This column was written by Dan Kellum.
Wired members of the literary world knew about Doris Lessing's Nobel Prize before she did, and her first response was an almost studied lack of interest to the financial award or the prestige it might bring. "Oh Christ...I couldn't care less," she is reported to have said when she came in from grocery shopping to find a phalanx of reporters at her doorstep.
But even before Lessing showed off her indifference, the press seemed eager to paint her as a departure from her immediate predecessors. According to The New York Times, "Although Ms. Lessing is passionate about social and political issues, she is unlikely to be as controversial as the previous two winners, Orhan Pamuk of Turkey or Harold Pinter of Britain, whose views and comments on political situations led commentators to suspect that the Swedish Academy was choosing its winners in part for nonliterary reasons." In the past few years, these "nonliterary reasons" have been specifically linked to authors and or political figures (in the Peace Category) who have questioned the United States' involvement in Iraq.
Though Lessing has not in many years been an advocate for specific change, her work is, however, just as political as that of previous Nobel Laureates. At the outset of her career she was explicitly political. Her first novel, "The Grass is Singing" (1950), set out to depict the brutalities of colonialism, and while still a member of the Communist Party in the U.K., she was banned indefinitely from Southern Rhodesia (where she was raised) and South Africa.
But for most of her career, Lessing has espoused a politics of disavowal. In 1962, Lessing splashed onto the international literary scene with "The Golden Notebook," a disjointed, difficult door-stopper of a novel that sought to unify the divergent interests of a writer named Anna Wulf (a disguised Doris Lessing herself). In a black notebook, Anna records her memories of Central Africa, in a red one, her involvement with the British Communist party, and in a blue one she seeks to understand her dreams and ambitions, the subconscious terrain of psychoanalytic interest. The golden notebook of the title hopes to bring these divergent documents together, seeking to understand how women resolve the tensions between their personal experiences and their political interests. "The Golden Notebook" remains her most critically acclaimed novel, and it is the work the Swedish Academy seems most intent on celebrating through its award.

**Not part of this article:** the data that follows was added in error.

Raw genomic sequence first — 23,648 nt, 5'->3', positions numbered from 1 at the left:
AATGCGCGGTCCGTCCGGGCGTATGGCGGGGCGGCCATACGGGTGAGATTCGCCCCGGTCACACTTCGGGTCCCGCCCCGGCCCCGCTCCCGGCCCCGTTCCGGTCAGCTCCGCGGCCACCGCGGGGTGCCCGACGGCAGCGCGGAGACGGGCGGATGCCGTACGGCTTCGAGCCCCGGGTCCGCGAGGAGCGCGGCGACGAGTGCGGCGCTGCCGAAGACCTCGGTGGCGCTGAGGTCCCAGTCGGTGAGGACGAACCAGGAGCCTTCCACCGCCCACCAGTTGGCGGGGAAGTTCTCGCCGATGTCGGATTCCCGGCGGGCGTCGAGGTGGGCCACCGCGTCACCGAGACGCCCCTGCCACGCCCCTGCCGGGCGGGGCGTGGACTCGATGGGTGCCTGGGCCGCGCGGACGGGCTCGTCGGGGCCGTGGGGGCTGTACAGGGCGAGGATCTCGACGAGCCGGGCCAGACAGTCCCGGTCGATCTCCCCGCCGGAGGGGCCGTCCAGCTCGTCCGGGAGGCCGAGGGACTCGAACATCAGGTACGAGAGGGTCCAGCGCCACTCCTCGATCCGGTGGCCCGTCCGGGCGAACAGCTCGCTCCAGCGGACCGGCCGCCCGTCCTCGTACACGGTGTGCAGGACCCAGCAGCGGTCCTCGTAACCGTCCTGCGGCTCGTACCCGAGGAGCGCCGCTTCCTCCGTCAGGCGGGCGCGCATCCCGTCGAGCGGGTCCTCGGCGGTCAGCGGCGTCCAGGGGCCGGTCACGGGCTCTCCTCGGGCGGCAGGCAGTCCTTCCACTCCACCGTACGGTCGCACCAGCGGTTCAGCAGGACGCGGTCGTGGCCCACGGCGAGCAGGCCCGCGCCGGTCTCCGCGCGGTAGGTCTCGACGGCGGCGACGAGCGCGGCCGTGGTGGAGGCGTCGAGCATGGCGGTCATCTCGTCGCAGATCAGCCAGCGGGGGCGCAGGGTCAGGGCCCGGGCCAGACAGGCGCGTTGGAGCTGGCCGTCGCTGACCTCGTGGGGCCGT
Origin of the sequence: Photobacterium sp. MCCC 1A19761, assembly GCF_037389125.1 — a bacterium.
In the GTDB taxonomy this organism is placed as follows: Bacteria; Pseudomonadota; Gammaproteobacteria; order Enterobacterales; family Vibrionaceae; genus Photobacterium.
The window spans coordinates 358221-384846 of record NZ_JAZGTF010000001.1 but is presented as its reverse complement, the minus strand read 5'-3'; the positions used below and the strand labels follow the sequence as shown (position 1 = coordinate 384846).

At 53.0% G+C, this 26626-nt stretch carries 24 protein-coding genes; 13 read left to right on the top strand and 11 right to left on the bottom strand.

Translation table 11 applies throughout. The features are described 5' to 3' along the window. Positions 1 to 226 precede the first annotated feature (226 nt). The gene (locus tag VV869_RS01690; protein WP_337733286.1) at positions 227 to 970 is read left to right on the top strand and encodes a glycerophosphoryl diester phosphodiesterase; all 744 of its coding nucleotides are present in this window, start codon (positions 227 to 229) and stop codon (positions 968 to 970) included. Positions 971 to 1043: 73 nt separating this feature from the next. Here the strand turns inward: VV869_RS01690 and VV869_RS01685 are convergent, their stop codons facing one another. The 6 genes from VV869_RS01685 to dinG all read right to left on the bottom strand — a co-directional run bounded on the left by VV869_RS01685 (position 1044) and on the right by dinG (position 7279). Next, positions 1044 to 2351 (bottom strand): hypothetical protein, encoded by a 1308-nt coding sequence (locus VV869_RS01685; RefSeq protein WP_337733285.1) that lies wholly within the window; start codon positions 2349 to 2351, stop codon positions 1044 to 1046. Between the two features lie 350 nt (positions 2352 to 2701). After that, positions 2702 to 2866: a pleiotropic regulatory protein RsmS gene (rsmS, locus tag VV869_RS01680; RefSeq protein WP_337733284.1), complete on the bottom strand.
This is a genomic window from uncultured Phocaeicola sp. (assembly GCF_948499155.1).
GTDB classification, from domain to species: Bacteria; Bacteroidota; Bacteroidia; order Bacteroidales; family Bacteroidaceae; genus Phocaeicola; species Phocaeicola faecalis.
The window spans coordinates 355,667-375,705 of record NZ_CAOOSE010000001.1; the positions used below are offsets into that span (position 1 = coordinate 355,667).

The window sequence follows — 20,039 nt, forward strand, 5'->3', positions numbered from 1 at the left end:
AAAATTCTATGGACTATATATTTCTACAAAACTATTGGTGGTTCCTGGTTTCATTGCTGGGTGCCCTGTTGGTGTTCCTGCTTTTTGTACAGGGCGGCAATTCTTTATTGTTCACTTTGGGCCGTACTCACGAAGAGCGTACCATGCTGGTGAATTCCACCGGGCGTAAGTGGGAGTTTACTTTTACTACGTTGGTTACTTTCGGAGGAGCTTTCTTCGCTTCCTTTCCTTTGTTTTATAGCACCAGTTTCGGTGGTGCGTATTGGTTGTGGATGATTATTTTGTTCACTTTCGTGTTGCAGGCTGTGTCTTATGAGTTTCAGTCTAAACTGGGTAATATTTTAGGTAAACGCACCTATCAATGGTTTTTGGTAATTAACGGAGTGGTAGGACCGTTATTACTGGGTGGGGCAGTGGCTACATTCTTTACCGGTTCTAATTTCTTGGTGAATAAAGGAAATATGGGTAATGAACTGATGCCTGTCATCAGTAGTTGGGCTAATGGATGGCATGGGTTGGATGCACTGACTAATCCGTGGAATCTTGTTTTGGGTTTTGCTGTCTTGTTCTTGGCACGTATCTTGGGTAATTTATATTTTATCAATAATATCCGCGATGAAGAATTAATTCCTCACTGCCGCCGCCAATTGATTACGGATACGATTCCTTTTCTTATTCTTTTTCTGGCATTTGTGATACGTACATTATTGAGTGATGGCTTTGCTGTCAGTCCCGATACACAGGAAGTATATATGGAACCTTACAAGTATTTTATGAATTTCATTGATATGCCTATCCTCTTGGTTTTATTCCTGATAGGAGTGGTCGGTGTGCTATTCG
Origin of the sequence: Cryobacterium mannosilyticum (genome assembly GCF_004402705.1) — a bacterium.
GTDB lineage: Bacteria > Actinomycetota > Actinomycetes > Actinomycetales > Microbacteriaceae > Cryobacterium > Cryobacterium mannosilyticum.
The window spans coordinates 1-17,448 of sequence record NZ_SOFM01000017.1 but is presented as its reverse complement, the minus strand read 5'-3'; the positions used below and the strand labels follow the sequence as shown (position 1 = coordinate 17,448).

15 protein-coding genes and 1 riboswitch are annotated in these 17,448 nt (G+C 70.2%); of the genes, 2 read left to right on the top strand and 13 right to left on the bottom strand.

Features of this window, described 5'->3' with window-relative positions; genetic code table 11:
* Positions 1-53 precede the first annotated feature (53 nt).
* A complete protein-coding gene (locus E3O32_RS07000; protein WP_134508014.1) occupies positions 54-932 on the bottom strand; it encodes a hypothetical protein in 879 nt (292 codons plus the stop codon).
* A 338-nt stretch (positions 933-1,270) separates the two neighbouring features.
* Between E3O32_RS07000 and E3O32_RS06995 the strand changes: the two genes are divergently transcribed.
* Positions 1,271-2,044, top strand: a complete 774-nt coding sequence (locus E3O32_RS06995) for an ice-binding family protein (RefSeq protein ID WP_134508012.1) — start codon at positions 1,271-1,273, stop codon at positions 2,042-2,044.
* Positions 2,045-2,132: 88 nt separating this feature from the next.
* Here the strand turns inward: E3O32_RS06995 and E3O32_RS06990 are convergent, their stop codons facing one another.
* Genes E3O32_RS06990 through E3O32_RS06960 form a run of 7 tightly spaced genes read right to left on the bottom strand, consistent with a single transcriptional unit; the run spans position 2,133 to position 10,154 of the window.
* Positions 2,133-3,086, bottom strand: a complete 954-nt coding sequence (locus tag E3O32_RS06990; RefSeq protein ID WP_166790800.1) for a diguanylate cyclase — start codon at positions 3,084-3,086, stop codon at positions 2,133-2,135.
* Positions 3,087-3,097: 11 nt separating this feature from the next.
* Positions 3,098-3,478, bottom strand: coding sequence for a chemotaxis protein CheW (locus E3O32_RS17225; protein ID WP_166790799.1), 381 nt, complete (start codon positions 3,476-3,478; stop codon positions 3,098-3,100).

In interviews since the '60s Lessing has referred to this novel as her "albatross." Its success has haunted her career through subsequent years of much critical disapproval. But the political import of "The Golden Notebook" lies perhaps in its fundamental discomfort with political engagement itself. Ultimately Anna Wulf comes to the conclusion that the political questions that seemed so important at the outset of the novel seem empty by its end, in much the same way that Lessing's own involvement with communism came to be replaced first with Jungian psychoanalysis and later with Sufi mysticism. The novels that followed blazed a path through science fiction and fantasy - and thus the dimming of Lessing's literary star. Reviewing her 1979 novel "Shikasta" for the New York Review of Books, Gore Vidal suggested in a sarcastic way how low-brow and high-brow she can seem in these non-realist fictions. Lessing, he writes, "is making a continuum all her own somewhere between John Milton and L. Ron Hubbard." So was she praised and lampooned by the audience that once esteemed her.